Networks: Where even Small Players Can Play a Big Role

Anja Henningsmeyer

‘Networking’ describes both the individual activity – the networking done at events and in social media – as well as a systemic form of becoming effective together. To profitably expand this form of cooperation – both for individuals and for regional developments – it is important to understand the specific characteristics of networks.

There are different forms of networks, even in businesses: work networks, for example, consist of contacts exchanging day-to-day information. Social support networks are contacts with whom concerns and problems are discussed. Innovation networks, on the other hand, are where new ideas are exchanged. Networks thus function as communication structures that exist parallel to officially established hierarchies and information channels – and work subliminally.

Networks have no hierarchies; they are networks of relationships. Much depends on the individual commitment and the people’s network competence, a form of relational intelligence. Networks are also not stagnant entities. They are never complete but constantly renewing themselves. The key players in networks are active members. For example, the managers in charge of maintaining a network, who keep track of what is going on and how and are in contact with the individual network actors.

Working together in a network also increases the individual members’ visibility. Many women’s networks – such as the Digital Media Women (#dmw) or European Women’s Management Development (EWMD) – have understood this. In them, women support each other in shaping their lives and careers by working towards overarching social goals, for example, the equal participation of women in the work life. On the other hand, professional competences of the individual network members are also made visible. Women in such networks not only work towards their social goal through willingly shared resources, the sincere exchange of experiences and joint project management, but they also encourage each other in their individual projects and skills. And because network relationships are loose, shifting ties, they connect with other actors, changing as need be. Binding cooperation, the willingness to give and the openness to seek help play a decisive role here. This distinguishes functioning networks from status-driven rope teams in which accomplices use each other to push their own interests through.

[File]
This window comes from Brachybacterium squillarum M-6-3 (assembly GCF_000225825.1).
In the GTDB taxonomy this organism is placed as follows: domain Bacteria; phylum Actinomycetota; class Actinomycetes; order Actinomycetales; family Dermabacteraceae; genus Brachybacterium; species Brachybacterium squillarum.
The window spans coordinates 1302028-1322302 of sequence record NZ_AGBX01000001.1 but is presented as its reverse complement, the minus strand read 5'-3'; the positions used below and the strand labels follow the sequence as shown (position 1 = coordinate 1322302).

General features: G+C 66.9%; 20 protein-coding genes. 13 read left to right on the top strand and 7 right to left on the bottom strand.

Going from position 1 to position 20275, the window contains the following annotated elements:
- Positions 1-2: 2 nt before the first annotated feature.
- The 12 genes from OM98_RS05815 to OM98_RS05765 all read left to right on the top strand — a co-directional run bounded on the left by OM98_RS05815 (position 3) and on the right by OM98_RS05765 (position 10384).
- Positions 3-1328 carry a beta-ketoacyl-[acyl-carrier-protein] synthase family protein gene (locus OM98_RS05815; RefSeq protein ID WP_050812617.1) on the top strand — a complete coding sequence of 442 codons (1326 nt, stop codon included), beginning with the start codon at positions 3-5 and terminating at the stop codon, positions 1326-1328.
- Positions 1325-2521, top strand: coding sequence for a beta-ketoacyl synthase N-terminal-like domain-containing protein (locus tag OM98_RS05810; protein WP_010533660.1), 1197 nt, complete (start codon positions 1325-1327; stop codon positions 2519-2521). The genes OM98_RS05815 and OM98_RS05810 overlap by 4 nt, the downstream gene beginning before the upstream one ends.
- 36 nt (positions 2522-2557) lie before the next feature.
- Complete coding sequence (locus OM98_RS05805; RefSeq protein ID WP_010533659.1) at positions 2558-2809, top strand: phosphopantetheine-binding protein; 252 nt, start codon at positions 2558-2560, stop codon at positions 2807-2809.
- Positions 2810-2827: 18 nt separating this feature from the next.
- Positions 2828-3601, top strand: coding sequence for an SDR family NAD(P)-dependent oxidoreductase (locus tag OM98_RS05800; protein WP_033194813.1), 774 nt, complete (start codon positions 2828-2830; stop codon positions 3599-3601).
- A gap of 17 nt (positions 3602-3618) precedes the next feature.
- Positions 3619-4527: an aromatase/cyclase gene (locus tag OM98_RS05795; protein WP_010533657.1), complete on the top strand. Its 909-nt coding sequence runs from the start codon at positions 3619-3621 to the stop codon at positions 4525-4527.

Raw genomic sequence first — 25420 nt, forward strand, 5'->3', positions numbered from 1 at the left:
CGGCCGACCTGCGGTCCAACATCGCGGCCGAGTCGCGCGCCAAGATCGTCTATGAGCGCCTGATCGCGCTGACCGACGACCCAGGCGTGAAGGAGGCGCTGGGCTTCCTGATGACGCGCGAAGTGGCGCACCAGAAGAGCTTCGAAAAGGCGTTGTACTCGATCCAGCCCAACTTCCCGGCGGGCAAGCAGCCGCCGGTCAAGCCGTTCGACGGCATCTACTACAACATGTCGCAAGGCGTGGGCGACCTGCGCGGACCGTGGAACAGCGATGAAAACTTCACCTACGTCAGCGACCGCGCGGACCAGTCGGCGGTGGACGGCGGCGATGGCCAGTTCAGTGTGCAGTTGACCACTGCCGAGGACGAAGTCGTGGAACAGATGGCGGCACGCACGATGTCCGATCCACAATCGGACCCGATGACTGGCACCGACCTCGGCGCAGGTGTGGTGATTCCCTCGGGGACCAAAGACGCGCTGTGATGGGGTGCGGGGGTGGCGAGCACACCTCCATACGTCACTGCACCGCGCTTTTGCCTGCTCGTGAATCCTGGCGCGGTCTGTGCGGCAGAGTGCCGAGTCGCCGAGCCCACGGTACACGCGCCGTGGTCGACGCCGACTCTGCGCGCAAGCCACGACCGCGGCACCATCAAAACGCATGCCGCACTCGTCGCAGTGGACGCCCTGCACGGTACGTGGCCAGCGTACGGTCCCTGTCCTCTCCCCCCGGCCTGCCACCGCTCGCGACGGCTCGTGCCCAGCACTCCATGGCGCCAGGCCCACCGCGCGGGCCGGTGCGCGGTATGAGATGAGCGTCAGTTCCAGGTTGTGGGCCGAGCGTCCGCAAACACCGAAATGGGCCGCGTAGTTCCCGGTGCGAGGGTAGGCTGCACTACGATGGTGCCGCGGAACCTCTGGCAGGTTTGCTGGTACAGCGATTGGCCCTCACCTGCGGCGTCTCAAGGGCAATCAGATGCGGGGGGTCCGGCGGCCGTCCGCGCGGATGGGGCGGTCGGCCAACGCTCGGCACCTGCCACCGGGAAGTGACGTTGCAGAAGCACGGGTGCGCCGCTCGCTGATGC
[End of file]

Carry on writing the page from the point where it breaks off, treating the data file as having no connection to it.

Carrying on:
In networks, therefore, actors become visible through their activities, not through their social position. And that is why networks are contemporary dynamic forms for working together in a constantly changing world. Thus, in times of ‘social distancing,’ there has been a shift of networking into the virtual space. Digital tools such as Zoom, and many others offer new opportunities for personal exchange to take place virtually and – against all odds – to continue to drive projects, professional collaborations and exchanges forward.

Real Value Networking, Sharing Economy, Platform Economy, New Work: Frankfurt’s Creative Industries and New Networking Formats

Prof. Dr. Swen Schneider,
Frankfurt University of Applied Sciences

“The greater the degree of networking, the more successful all those involved will be” – what sounds like a mere truism is far too rarely and not with enough consistency lived out in practice. A regrettable fact. Even more so when it comes to the future-oriented sector of the creative industries and Frankfurt as a business location. A wide variety of creative minds are at work here in various constellations in the fields of art, production and development, media and design: as solo self-employed people, independent groups or start-ups, as employees of corporations and companies, as members of associations, societies, initiatives. If we also include the renowned universities and research institutes of the whole region, with their innovative projects for the future, then extraordinary constellations of actors and stakeholders are possible. Constellations which, with the appropriate degree of networking, also with other stakeholders not belonging to the creative industries, could achieve great things.


From Value-Added Services to Real Value Networks